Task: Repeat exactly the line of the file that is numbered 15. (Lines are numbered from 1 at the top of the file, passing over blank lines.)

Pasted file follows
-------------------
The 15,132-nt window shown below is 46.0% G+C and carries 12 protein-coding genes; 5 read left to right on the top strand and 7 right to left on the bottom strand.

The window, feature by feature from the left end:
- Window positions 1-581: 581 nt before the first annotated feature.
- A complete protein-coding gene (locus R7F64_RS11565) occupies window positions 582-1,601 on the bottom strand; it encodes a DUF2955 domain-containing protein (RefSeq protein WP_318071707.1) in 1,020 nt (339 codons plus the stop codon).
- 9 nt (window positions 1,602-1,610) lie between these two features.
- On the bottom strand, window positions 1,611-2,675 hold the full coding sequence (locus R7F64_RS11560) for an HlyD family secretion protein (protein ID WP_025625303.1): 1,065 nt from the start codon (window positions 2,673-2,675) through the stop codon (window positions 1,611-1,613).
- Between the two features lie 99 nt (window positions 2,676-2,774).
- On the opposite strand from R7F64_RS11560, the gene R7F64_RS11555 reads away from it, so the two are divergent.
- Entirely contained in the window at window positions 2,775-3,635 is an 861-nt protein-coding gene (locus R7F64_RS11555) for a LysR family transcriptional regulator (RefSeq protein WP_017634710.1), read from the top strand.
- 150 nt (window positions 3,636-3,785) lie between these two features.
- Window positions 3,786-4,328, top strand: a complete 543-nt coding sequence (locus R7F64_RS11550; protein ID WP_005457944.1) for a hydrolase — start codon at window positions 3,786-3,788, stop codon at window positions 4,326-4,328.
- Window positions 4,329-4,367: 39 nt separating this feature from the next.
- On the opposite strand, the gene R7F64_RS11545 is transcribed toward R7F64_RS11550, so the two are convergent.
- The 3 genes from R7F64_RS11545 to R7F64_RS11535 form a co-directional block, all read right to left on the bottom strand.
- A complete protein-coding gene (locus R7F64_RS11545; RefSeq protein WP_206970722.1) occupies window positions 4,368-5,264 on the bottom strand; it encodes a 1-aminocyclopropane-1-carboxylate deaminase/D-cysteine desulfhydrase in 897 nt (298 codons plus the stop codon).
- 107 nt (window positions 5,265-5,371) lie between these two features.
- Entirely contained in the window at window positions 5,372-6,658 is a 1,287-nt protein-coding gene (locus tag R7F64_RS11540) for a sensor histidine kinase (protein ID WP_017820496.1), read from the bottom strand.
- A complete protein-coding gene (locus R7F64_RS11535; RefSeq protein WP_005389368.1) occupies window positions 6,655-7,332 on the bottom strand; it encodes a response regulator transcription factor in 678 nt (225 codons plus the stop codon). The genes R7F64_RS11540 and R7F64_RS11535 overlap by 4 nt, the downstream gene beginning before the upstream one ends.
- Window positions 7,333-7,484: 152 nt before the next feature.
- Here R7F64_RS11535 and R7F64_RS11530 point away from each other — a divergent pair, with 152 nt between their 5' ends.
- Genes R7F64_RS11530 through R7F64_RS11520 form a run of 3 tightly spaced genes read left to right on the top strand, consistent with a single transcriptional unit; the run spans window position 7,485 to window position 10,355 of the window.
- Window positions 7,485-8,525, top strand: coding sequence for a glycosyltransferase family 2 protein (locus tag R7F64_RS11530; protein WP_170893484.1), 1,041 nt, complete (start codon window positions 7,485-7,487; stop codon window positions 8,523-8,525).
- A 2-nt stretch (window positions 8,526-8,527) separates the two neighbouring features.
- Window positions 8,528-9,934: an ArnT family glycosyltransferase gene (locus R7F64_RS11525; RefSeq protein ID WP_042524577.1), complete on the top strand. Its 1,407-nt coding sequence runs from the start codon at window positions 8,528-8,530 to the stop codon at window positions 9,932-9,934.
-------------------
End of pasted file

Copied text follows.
- A complete protein-coding gene (locus R7F64_RS11545; RefSeq protein WP_206970722.1) occupies window positions 4,368-5,264 on the bottom strand; it encodes a 1-aminocyclopropane-1-carboxylate deaminase/D-cysteine desulfhydrase in 897 nt (298 codons plus the stop codon).